Author: Dr. Tamie J. Jovanelly
Figure Illustrations: Nathan Mennen
Additional Text: Emily Larrimore
Publisher: American Geophysical Union, John Wiley & Sons, Inc.
I have always wanted to go to Iceland and travel the countryside marveling at the island’s unique geology and icy wonder. Reading through Iceland: Tectonics, Volcanics, and Glacial Features by Dr. Tamie J. Jovanelly, I felt like I got my chance to tour Iceland; this time with a very experienced guide. Dr. Jovanelly has been to Iceland more than ten times since 2006 to explore and study and her familiarity with the place and the people who live there is engrained in this text.
Continue reading “Iceland’s constantly changing landscape: A Book Review”
Featured image: Artist depiction of the Mars 2020 Perseverance Rover on Mars. Public domain (NASA/JPL-Caltech).
Paper: Fluvial Regimes, Morphometry, and Age of Jezero Crater Paleolake Inlet Valleys and Their Exobiological Significance for the 2020 Rover Mission Landing Site.
Authors: Nicolas Mangold, Gilles Dromart, Veronique Ansan, Francesco Salese, Maarten G. Kleinhans, Marion Masse, Cathy Quantin-Nataf, and Kathryn M. Stack.
On Mars, we see a very different landscape to that on Earth. Although now an arid planet, great scars visible from space – such as the colossal Valles Marineris, which dwarfs Earth’s Grand Canyon – hint at a once watery world. But scientists still aren’t sure whether water on Mars might once have hosted life. On the 30th of July, NASA will launch the Mars 2020 mission, which will gather clues about the planet’s past and seek signs of ancient life on Mars. An essential part of such a space mission is extensive planning, so that scientists can target the most important rocks for study and sampling when the rover gets to Mars. A recent study by Nicolas Mangold and colleagues did just that by looking closely at the landing site for this next Mars mission, known as Jezero crater.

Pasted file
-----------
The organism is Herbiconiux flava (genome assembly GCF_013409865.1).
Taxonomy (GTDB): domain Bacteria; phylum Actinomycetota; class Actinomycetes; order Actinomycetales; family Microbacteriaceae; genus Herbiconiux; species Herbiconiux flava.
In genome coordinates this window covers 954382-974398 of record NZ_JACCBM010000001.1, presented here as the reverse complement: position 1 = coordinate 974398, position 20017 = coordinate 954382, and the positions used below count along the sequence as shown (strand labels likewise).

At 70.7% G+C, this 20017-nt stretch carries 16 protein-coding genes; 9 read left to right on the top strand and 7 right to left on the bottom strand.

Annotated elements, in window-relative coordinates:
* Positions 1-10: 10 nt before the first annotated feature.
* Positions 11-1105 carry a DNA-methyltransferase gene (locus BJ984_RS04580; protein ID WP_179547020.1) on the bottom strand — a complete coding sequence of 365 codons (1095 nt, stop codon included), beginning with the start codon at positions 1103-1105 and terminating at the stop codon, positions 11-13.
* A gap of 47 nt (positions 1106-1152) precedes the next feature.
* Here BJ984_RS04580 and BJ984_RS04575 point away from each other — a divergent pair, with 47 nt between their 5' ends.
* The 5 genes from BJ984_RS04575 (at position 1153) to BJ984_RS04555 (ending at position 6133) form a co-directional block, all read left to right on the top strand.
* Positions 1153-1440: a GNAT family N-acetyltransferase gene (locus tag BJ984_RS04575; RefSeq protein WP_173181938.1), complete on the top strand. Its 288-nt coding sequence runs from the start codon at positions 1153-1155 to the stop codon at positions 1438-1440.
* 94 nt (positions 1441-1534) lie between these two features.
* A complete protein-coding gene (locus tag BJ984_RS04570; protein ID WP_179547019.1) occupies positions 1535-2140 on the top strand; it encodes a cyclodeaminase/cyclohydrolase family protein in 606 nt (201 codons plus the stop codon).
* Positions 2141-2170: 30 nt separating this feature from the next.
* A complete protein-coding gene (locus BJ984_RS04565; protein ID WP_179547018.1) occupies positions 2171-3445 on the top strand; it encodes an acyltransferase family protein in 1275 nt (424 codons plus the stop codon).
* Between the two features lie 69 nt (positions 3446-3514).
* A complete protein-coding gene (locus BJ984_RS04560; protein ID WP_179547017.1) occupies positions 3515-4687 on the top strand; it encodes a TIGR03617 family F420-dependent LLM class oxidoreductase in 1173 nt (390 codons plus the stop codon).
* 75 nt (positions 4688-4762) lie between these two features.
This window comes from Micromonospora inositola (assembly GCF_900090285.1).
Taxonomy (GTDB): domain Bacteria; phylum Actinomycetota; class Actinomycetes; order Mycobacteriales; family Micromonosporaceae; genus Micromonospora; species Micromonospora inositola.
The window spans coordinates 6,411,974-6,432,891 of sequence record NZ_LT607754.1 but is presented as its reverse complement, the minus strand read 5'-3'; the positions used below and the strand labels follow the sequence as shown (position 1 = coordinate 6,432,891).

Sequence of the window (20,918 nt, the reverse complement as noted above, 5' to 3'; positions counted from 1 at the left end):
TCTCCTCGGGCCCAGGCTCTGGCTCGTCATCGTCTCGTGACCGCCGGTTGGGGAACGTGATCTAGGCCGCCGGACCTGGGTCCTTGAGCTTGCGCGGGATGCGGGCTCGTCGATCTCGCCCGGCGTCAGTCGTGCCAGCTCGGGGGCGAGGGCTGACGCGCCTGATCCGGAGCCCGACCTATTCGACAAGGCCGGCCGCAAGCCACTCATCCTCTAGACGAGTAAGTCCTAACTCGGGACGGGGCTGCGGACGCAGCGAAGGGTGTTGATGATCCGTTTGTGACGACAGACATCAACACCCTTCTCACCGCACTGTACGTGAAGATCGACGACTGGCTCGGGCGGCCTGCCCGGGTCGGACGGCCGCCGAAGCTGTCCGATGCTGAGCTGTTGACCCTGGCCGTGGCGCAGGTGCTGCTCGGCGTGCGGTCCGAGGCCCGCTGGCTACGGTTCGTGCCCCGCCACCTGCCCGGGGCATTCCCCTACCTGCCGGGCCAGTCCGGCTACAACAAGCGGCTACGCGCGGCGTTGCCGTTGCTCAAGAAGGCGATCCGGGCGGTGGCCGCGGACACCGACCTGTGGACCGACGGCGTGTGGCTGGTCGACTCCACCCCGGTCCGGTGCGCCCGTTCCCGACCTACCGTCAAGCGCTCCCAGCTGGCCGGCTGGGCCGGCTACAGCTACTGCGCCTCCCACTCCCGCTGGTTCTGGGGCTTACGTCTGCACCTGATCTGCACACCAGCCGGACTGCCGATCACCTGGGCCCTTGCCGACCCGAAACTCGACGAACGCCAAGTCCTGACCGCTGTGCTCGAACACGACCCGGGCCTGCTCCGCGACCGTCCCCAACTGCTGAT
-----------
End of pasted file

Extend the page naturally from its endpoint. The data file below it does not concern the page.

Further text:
Continue reading “Looking for life on Mars: what can the valleys that once flowed into Jezero crater tell us about the best rocks to sample?”